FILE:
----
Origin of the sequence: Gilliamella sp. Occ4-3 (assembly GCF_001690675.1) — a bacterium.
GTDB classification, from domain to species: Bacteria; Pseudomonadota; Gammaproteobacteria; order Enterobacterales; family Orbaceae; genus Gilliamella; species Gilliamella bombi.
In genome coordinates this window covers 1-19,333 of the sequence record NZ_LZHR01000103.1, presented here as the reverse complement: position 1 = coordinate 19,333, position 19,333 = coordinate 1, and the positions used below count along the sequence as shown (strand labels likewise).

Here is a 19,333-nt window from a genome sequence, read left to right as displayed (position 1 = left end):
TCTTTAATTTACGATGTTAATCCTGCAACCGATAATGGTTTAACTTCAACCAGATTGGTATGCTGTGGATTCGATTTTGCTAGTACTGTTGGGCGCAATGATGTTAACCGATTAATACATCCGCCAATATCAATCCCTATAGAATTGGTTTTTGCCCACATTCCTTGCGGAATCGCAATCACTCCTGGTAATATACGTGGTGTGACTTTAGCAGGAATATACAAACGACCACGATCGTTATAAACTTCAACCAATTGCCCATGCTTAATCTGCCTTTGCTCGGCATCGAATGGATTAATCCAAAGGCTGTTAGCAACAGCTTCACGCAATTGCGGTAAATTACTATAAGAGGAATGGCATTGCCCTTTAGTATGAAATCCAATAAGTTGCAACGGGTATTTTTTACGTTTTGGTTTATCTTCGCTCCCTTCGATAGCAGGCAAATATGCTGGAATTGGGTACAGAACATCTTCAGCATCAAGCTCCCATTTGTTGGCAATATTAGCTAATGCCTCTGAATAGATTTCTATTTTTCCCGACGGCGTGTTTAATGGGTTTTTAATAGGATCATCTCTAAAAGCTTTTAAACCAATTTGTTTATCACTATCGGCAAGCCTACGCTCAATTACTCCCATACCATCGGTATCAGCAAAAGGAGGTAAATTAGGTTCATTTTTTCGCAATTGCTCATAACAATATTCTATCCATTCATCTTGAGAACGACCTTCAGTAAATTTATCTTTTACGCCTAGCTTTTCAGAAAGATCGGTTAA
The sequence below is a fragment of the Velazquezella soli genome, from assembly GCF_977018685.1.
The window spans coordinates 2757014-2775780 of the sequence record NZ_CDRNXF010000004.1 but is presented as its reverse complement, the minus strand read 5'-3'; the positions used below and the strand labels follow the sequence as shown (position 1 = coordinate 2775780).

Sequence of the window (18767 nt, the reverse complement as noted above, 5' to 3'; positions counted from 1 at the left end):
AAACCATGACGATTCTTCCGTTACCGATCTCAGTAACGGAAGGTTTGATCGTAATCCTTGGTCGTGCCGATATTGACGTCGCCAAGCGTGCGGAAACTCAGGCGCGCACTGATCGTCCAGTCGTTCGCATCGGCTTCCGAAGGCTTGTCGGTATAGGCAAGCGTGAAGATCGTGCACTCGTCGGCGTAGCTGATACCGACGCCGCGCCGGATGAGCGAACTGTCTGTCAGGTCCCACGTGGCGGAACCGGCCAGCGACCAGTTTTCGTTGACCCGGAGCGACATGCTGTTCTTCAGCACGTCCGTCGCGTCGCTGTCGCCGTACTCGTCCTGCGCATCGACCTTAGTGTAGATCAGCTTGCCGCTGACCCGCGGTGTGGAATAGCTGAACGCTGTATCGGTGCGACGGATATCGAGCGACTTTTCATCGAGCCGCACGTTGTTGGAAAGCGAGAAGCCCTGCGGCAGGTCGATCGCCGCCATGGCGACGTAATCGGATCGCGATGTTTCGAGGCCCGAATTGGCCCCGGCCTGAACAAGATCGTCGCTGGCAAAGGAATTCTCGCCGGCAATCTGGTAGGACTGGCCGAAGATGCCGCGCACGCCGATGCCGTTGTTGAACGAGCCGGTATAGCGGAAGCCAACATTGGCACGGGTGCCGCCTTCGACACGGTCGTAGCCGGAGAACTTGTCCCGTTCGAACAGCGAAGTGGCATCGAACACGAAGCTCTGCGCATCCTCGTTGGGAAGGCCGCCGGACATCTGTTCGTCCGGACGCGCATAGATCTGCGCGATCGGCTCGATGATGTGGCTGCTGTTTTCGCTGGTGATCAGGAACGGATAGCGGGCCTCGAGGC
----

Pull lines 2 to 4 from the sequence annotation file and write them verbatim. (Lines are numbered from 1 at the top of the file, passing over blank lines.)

GTDB classification, from domain to species: Bacteria; Pseudomonadota; Gammaproteobacteria; order Enterobacterales; family Orbaceae; genus Gilliamella; species Gilliamella bombi.
In genome coordinates this window covers 1-19,333 of the sequence record NZ_LZHR01000103.1, presented here as the reverse complement: position 1 = coordinate 19,333, position 19,333 = coordinate 1, and the positions used below count along the sequence as shown (strand labels likewise).

Here is a 19,333-nt window from a genome sequence, read left to right as displayed (position 1 = left end):